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software developers. “It’s usually done through an app, and it allows the user to go in and do things like track exactly what they’re consuming—how much and when, what the effects are,” Whiteman says. The aggregated information collected by the apps helps cannabis companies and manufacturers obtain customer feedback they can then use to tweak their products.
Wana has sought partnerships as opposed to hiring its own in-house team of scientists to do research because it reduces the time it takes to get new products to market, Whiteman says. Cannabis conferences often provide networking opportunities that connect researchers to marijuana businesses, but Whiteman says the bulk of the industry’s R&D is happening outside of the federal drug approval process.
“We have focus areas, but innovation is happening all over the board,” she adds, saying that a company would need a ton of resources to cover it all. ”A lot of companies are looking at it like the supplements market instead of pharmaceuticals, to be ready in case federal regulations change.”
Even though there is no federal pathway to cannabis IP protection, some states are developing their own frameworks for approving trademarks and patents. Last year, California’s secretary of state announced that entities would be able to register cannabis-related trademarks or service marks as long as the mark is lawfully used in state commerce, and the specification matches the classification of goods and services established by the U.S. Patent and Trademark Office.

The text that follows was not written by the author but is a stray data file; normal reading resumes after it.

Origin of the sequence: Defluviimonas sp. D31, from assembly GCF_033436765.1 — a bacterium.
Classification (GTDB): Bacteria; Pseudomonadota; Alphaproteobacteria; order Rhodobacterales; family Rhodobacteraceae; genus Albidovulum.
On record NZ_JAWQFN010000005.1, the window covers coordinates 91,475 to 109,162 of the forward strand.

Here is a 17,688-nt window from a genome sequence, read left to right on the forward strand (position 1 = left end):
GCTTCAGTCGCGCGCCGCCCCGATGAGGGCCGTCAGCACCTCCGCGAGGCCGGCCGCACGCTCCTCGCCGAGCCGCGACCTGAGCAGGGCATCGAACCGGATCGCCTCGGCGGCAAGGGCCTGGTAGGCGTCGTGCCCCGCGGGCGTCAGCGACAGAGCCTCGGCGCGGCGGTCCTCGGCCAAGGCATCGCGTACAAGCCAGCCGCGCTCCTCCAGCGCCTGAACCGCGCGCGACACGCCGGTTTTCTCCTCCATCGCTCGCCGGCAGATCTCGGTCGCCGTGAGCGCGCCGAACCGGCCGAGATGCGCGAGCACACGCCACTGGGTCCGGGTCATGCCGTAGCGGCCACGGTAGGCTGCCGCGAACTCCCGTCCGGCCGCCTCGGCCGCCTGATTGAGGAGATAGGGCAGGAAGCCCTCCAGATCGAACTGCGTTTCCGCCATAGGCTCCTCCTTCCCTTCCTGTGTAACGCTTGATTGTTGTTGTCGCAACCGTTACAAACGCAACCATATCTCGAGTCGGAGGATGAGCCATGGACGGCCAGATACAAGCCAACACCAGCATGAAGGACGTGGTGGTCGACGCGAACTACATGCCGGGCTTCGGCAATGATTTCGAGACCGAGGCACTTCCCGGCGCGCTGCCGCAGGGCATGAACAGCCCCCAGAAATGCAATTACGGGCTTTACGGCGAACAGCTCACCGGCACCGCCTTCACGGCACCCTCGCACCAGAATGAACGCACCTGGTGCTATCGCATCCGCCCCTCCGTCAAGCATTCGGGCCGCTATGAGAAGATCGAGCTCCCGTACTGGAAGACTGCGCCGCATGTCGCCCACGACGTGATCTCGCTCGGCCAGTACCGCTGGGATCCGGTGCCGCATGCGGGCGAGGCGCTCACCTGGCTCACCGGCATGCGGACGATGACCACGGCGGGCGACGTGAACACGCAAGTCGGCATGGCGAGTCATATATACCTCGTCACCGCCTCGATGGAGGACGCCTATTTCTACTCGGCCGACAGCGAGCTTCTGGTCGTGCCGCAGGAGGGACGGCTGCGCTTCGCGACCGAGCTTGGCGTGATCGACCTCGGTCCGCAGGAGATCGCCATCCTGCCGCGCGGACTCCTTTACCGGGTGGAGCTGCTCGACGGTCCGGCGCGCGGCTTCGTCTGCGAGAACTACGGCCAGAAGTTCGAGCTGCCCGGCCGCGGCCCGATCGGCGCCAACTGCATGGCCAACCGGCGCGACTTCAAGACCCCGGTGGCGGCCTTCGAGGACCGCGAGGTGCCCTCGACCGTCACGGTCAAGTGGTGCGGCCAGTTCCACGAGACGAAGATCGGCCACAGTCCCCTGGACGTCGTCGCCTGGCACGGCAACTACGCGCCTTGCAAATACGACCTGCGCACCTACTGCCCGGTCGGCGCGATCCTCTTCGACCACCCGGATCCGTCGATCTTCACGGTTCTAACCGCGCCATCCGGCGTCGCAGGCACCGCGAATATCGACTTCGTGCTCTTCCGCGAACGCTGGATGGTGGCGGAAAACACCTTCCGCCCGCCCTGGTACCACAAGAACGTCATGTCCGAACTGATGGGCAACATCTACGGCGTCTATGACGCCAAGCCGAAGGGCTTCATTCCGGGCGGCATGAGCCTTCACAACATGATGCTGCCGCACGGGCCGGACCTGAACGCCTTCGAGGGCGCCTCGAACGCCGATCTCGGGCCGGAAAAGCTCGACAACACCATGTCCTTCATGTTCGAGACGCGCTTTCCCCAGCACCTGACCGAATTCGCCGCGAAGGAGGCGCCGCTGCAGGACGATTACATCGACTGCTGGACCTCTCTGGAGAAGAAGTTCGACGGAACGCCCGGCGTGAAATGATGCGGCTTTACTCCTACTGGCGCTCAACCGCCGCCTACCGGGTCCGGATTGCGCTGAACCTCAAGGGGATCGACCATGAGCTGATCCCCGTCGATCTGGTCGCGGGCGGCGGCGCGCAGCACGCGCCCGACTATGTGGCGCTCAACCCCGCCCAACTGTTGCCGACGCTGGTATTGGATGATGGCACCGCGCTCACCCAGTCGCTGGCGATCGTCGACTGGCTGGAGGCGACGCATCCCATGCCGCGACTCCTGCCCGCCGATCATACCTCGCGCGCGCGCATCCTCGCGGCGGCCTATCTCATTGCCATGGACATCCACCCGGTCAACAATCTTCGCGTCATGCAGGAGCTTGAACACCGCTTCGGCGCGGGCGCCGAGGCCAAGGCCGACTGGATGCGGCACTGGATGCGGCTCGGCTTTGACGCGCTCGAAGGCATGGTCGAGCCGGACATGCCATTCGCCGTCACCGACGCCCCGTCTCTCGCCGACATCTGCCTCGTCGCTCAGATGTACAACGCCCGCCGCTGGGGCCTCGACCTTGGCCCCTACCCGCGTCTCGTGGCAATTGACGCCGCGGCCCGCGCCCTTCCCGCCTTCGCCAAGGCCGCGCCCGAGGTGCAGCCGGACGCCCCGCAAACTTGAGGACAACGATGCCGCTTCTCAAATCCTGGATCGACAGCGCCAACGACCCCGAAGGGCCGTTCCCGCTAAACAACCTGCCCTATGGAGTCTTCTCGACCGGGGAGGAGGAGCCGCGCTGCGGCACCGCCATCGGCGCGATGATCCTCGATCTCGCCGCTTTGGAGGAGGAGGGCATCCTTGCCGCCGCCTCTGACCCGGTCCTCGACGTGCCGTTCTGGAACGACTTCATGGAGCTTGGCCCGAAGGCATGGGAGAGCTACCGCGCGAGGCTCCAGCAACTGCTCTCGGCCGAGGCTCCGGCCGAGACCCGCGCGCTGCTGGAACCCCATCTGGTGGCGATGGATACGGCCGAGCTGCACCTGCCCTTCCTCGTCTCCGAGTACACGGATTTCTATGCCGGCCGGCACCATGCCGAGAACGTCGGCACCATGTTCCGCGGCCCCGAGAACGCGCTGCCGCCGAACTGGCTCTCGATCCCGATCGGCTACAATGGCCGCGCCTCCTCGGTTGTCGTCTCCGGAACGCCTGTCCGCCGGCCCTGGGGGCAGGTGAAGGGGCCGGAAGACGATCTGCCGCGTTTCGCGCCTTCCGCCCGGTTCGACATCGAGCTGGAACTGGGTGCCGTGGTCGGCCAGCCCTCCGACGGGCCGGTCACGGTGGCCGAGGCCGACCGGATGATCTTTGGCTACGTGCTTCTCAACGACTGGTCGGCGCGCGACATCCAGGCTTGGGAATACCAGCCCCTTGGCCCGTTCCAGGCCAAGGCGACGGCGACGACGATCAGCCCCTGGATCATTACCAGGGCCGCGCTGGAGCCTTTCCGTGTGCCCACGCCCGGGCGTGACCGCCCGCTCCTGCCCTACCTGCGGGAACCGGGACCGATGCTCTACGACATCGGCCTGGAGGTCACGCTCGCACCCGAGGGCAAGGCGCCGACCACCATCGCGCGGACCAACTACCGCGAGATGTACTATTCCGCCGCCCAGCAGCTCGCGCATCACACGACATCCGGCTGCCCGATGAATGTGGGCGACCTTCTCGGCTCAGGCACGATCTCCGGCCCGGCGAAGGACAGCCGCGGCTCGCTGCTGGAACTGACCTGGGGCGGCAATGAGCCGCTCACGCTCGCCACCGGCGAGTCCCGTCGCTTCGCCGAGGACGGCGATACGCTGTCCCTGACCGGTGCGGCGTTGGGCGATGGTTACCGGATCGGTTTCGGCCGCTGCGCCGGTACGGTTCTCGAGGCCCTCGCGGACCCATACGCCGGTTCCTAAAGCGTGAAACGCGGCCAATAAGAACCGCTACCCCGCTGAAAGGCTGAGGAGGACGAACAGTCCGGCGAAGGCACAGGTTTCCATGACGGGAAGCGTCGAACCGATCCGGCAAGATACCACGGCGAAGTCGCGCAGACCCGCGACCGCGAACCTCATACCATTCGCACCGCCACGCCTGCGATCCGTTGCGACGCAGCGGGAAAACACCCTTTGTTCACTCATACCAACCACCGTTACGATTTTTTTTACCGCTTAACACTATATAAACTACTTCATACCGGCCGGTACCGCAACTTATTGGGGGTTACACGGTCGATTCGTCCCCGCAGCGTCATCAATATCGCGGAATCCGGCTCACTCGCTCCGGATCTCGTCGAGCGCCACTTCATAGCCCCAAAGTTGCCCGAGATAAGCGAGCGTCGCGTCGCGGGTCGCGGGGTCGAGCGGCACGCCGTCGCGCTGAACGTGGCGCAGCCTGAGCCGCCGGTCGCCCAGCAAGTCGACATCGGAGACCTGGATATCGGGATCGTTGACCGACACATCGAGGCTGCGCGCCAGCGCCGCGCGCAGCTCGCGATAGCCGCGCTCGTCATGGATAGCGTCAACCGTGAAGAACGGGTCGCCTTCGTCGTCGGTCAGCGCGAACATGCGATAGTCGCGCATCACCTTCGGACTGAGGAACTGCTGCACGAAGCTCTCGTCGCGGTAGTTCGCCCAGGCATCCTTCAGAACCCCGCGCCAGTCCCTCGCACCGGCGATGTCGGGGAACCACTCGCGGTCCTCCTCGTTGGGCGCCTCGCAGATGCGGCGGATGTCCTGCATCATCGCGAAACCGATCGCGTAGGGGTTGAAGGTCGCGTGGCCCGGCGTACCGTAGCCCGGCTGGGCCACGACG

Another layer of protection, California Senate Bill 185, introduced Jan. 30, is moving through the legislative process. The bill, now being discussed in committee, proposes that applicants would be allowed to use specified classifications for marks related to cannabis, including medicinal cannabis, goods, and services that are lawfully being sold in accordance with existing rules. Supporters say these designated classifications for cannabis products would streamline the state trademark registration process and provide greater IP security to cannabis companies.
However, in a 2015 paper on IP challenges for the marijuana industry, the University of Denver College of Law’s Sam Kamin and Viva Moffat wrote, “[Federal] IP protection is generally not available to marijuana businesses. … But state IP doctrines and related regulations were not created for the purposes they are being asked to serve and are often poor substitutes for federal protection.”
Michigan does not currently have a state patent process for cannabis IP, Hovey says.
“There’s a lot of opportunity, but we still have a long way to go,” he continues, referring to the state’s cannabis industry in general. “A lot of the stigma is going away, but there is far more than you’d have with any other industry.”